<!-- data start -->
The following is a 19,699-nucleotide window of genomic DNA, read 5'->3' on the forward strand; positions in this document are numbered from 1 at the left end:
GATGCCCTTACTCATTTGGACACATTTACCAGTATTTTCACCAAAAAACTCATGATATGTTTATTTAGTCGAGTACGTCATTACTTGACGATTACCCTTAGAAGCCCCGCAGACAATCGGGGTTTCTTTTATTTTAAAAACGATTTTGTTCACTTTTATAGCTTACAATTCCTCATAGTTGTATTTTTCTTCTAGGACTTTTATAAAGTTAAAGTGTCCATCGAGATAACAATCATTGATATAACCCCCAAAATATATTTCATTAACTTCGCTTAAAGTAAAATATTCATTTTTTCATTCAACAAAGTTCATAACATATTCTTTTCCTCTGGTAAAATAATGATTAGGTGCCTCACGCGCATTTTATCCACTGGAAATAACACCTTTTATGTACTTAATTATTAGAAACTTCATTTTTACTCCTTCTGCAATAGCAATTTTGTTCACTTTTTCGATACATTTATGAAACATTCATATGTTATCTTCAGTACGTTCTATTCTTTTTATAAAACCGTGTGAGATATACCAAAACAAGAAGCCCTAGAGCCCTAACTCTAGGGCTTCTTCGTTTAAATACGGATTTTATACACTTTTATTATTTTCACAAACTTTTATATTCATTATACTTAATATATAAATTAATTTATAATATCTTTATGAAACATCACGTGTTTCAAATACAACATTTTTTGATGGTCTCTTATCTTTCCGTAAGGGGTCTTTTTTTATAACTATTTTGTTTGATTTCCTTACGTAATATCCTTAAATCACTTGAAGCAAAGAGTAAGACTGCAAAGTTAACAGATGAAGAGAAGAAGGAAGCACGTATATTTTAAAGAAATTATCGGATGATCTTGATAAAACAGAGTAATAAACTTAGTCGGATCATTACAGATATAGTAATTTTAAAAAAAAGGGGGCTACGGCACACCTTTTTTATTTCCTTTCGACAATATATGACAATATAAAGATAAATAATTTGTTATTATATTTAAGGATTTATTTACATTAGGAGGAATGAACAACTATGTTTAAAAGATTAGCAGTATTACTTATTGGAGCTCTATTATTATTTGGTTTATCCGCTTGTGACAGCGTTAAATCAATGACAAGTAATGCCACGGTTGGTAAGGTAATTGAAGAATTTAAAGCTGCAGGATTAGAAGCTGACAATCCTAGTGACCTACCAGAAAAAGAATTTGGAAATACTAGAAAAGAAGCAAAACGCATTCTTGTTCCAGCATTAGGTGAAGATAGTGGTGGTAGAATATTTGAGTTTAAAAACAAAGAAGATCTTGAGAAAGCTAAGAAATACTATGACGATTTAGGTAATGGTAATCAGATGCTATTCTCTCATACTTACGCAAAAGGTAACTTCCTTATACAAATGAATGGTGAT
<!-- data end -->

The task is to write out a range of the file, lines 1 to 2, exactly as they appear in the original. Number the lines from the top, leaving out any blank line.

The following is a 19,699-nucleotide window of genomic DNA, read 5'->3' on the forward strand; positions in this document are numbered from 1 at the left end:
GATGCCCTTACTCATTTGGACACATTTACCAGTATTTTCACCAAAAAACTCATGATATGTTTATTTAGTCGAGTACGTCATTACTTGACGATTACCCTTAGAAGCCCCGCAGACAATCGGGGTTTCTTTTATTTTAAAAACGATTTTGTTCACTTTTATAGCTTACAATTCCTCATAGTTGTATTTTTCTTCTAGGACTTTTATAAAGTTAAAGTGTCCATCGAGATAACAATCATTGATATAACCCCCAAAATATATTTCATTAACTTCGCTTAAAGTAAAATATTCATTTTTTCATTCAACAAAGTTCATAACATATTCTTTTCCTCTGGTAAAATAATGATTAGGTGCCTCACGCGCATTTTATCCACTGGAAATAACACCTTTTATGTACTTAATTATTAGAAACTTCATTTTTACTCCTTCTGCAATAGCAATTTTGTTCACTTTTTCGATACATTTATGAAACATTCATATGTTATCTTCAGTACGTTCTATTCTTTTTATAAAACCGTGTGAGATATACCAAAACAAGAAGCCCTAGAGCCCTAACTCTAGGGCTTCTTCGTTTAAATACGGATTTTATACACTTTTATTATTTTCACAAACTTTTATATTCATTATACTTAATATATAAATTAATTTATAATATCTTTATGAAACATCACGTGTTTCAAATACAACATTTTTTGATGGTCTCTTATCTTTCCGTAAGGGGTCTTTTTTTATAACTATTTTGTTTGATTTCCTTACGTAATATCCTTAAATCACTTGAAGCAAAGAGTAAGACTGCAAAGTTAACAGATGAAGAGAAGAAGGAAGCACGTATATTTTAAAGAAATTATCGGATGATCTTGATAAAACAGAGTAATAAACTTAGTCGGATCATTACAGATATAGTAATTTTAAAAAAAAGGGGGCTACGGCACACCTTTTTTATTTCCTTTCGACAATATATGACAATATAAAGATAAATAATTTGTTATTATATTTAAGGATTTATTTACATTAGGAGGAATGAACAACTATGTTTAAAAGATTAGCAGTATTACTTATTGGAGCTCTATTATTATTTGGTTTATCCGCTTGTGACAGCGTTAAATCAATGACAAGTAATGCCACGGTTGGTAAGGTAATTGAAGAATTTAAAGCTGCAGGATTAGAAGCTGACAATCCTAGTGACCTACCAGAAAAAGAATTTGGAAATACTAGAAAAGAAGCAAAACGCATTCTTGTTCCAGCATTAGGTGAAGATAGTGGTGGTAGAATATTTGAGTTTAAAAACAAAGAAGATCTTGAGAAAGCTAAGAAATACTATGACGATTTAGGTAATGGTAATCAGATGCTATTCTCTCATACTTACGCAAAAGGTAACTTCCTTATACAAATGAATGGTGAT